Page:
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Government and Politics

Ohio gay rights organizations argue over timing of a marriage amendment
One organization wants it on the ballot by 2014, others are saying to wait

Karen Kasler

A spat over when, not whether, to put an amendment before voters legalizing same-sex marriage in Ohio may be overshadowing the amendment itself. The debate is getting personal and nasty.


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For a time, the big news for several gay rights activists was that a Wednesday meeting in Columbus marked the largest-ever gathering of national marriage equality leaders. Fred Sainz is with the Human Rights Campaign, which has been involved in several same-sex marriage ballot issues that have been approved by voters and has been watching the battleground state of Ohio.

“When that meeting concluded, there were zero decisions that had been reached in terms of when this would be on the ballot,” Sainz says.

A matter of time 
But not long after that meeting, the head of an Ohio-based group that has been gathering signatures to put a same-sex marriage amendment before voters issued a news release, saying it will be on the ballot next year. Ian James says he was speaking only for his group Freedom Ohio.

“No one else is in charge of that campaign," James says. "We want to move forward beyond ’13 and into 2014. And that’s what we said. We also said we were glad to meet with other LGBT leaders around the country to talk about marriage equality.”

There’s been a struggle between James and Freedom Ohio and Ohio’s leading gay rights group, Equality Ohio. James has wanted the amendment on the ballot soon, saying polls show it has support, and has recruited some high-profile Democrats to help. Equality Ohio preferred to wait, noting that voters approved an amendment defining marriage as only between one man and one woman less than 10 years ago – an amendment James was involved in trying to defeat.

It should be noted that 2014 is a big year for statewide and Congressional elections. National groups say they have been careful in picking the right time to approach voters, since these campaigns are expensive and exhausting. So Sainz says they felt betrayed by James’ press release, and felt he was trying to force them into supporting an issue next year.

“What Ian did was not only completely inappropriate, but it was not the way to build a spirit of trust or support or cooperation," Sainz says. "We consider it the very walking definition of unethical behavior.”

James says he was just stating that his campaign will move toward next year’s ballot, with or without the support of national gay-rights groups.

“There’s no strong-arming of groups from Washington, D.C. to being involved in an Ohio campaign," James says. "This is about Ohio. This is about Ohioans and Ohioans are going to address this issue because we’re the ones that don’t have the rights. And frankly, I think it’s unfortunate that anybody would suggest that we just continue to wait until the quintessential 'right time' arrives.”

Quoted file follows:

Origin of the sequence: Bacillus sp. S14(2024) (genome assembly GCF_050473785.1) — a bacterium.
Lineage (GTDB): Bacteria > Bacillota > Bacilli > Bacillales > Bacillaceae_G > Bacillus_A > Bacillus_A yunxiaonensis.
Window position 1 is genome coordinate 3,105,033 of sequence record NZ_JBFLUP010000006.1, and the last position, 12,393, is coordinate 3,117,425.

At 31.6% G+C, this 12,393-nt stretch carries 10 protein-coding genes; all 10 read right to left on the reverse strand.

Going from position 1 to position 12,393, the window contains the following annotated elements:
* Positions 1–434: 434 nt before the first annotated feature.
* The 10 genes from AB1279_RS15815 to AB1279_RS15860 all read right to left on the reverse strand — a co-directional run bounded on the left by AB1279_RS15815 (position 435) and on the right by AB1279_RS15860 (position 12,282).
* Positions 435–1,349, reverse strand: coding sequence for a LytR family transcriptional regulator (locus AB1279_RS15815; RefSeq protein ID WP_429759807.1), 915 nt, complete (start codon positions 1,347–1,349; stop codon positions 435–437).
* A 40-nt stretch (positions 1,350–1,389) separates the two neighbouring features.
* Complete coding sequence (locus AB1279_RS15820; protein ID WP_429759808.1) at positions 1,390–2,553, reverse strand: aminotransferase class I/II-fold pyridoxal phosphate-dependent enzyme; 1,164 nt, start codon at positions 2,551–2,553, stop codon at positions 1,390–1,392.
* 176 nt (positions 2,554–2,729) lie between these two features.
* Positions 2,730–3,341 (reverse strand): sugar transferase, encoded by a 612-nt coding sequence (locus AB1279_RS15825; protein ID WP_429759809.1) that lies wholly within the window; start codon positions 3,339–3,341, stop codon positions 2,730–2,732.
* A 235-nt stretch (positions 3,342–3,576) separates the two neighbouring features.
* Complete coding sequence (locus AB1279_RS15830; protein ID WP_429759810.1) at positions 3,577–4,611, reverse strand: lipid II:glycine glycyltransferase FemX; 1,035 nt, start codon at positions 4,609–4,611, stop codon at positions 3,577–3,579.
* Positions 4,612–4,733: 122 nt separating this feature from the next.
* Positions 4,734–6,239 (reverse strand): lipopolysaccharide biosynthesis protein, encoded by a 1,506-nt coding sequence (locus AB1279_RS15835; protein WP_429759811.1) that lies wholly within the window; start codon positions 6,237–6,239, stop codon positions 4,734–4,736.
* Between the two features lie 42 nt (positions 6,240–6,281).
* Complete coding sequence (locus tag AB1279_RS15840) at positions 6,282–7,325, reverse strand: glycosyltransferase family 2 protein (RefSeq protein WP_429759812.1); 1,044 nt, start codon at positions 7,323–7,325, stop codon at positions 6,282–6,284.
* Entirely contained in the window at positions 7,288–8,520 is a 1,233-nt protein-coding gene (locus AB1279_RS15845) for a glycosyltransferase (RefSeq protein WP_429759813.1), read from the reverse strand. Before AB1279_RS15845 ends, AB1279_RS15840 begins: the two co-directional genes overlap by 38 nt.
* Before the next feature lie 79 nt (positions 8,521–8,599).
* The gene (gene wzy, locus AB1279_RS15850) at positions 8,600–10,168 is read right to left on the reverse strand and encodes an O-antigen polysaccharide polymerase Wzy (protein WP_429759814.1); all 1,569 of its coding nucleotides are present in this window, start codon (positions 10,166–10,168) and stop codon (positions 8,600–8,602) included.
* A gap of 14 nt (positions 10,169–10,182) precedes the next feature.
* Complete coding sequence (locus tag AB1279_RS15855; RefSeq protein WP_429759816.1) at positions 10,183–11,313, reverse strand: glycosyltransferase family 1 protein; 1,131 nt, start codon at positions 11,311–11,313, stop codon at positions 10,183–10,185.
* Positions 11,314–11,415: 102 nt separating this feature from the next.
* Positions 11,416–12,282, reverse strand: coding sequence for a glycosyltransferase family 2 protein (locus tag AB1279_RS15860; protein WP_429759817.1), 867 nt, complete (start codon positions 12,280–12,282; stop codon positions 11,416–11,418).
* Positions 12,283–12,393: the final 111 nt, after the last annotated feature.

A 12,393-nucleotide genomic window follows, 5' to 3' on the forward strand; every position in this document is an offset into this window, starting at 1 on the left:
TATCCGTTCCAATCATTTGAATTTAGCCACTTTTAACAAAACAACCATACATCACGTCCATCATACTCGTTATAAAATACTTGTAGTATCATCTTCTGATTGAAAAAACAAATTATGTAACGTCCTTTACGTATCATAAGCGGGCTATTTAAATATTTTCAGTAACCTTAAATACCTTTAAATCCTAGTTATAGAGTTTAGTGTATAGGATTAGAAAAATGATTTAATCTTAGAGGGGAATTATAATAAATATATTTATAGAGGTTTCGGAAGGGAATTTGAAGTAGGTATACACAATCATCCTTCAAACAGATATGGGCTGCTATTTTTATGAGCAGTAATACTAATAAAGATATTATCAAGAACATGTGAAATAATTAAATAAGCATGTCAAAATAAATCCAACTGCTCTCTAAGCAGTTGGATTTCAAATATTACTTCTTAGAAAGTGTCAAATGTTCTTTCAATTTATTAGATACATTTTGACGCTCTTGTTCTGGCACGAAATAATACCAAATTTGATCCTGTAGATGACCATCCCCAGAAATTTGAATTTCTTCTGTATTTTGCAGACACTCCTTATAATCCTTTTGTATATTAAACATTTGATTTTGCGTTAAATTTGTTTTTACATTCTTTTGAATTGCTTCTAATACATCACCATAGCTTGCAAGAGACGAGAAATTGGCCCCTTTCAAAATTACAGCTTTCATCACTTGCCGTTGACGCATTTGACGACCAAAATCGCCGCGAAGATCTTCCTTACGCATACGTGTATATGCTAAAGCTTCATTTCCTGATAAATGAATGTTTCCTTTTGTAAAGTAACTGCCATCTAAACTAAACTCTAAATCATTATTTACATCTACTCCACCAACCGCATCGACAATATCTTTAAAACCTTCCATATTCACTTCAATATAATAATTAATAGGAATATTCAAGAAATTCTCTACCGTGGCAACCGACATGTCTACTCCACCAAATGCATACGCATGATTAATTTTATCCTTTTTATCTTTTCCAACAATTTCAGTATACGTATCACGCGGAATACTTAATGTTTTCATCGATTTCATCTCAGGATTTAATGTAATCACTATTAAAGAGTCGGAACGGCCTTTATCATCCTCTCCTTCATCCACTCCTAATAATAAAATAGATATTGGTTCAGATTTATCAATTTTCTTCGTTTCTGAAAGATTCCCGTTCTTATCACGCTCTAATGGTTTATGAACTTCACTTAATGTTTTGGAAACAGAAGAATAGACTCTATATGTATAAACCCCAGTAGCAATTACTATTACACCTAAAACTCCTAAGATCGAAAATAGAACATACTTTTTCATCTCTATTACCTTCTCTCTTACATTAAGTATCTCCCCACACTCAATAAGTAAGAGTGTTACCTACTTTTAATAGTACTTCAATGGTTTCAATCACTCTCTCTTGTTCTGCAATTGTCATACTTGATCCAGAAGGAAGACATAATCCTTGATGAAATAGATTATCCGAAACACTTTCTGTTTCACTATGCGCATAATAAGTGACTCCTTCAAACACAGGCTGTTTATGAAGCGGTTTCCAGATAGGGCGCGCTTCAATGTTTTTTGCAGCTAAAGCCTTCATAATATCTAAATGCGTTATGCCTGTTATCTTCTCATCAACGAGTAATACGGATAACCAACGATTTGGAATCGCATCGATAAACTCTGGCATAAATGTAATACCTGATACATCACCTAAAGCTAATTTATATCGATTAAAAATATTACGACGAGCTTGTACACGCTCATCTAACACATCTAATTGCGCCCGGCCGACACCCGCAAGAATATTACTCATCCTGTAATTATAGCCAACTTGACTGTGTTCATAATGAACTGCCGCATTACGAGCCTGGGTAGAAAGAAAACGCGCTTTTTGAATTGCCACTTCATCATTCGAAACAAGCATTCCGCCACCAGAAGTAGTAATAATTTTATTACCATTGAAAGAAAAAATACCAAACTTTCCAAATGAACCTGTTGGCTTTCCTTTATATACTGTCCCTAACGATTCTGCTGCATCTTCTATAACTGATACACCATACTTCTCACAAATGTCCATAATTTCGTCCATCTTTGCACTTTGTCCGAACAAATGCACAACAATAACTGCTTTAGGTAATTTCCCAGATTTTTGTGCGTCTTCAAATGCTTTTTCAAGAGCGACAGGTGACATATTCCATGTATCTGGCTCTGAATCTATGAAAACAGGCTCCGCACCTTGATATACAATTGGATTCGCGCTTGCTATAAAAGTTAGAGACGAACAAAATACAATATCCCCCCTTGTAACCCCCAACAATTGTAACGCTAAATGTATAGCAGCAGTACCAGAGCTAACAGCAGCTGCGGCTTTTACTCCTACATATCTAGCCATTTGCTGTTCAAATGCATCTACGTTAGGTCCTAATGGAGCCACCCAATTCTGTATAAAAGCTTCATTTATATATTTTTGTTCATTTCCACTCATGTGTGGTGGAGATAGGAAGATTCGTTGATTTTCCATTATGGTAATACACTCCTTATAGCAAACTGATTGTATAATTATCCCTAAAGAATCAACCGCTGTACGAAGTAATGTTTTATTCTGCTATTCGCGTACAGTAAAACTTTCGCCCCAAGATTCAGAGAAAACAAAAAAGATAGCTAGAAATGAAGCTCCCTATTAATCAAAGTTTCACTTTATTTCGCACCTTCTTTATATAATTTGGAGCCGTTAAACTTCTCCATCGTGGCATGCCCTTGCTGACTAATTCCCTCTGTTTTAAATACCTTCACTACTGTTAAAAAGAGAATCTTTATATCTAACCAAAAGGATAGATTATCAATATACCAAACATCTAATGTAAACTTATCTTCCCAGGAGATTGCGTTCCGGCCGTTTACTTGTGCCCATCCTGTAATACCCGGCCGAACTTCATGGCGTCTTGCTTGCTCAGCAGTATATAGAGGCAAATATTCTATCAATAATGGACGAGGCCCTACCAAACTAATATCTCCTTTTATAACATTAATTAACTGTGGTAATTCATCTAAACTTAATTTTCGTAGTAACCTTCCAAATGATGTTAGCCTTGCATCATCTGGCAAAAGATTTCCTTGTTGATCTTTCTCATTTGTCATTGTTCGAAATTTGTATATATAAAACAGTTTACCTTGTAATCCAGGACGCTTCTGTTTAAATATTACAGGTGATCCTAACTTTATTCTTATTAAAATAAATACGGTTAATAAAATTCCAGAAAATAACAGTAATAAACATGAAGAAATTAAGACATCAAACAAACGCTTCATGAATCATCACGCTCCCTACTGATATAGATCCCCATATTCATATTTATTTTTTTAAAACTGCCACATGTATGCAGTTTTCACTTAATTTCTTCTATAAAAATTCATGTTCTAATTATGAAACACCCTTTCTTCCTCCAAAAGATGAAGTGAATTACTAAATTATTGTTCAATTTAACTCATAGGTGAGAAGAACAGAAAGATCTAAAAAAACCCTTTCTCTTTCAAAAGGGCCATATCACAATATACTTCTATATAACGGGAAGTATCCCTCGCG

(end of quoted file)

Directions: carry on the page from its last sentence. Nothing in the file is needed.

Divide or outlier? 
But Sainz says this does not mean that the gay rights community is divided – in fact, he says there is unanimity here.

“Every organization is aligned on one side of the issue," Sainz says. "It’s Ian who’s the outlier. He’s clearly out to represent whatever selfish interest that he may have, and that he is not acting in the best interest of gay and lesbian Ohioans.”

James does not have much of a response to the words directed at him personally, but deflects back to the campaign that he says is still looking to the 2014 ballot.

“The reality is we’re going to keep pushing forward," Jmaes says. "We’re going to have a positive conversation. There’s no need for name-calling and we’re just going to keep on moving forward in a positive way to bring about marriage equality for all Ohioans.”

The latest Quinnipiac poll in Ohio on same-sex marriage was in April. It shows Ohioans are leaning toward it 48 percent to 44 percent, but just four months earlier 47 percent were opposed and 45 percent supported it.

Listener Comments:

Ian James and his group are jumping the gun and acting selfishly IMO. Timing IS everything on an issue. Put it on the ballot BEFORE there's multiple polls showing AT LEAST 58-60%, and they run the risk of having the issue shot down and not come up again for another decade! Wait two more years, a measly 24 more months, to 2016 to shore up more support and money to get it passed once and for all.

Posted by: TBC (Wooster) on June 12, 2013 4:06AM
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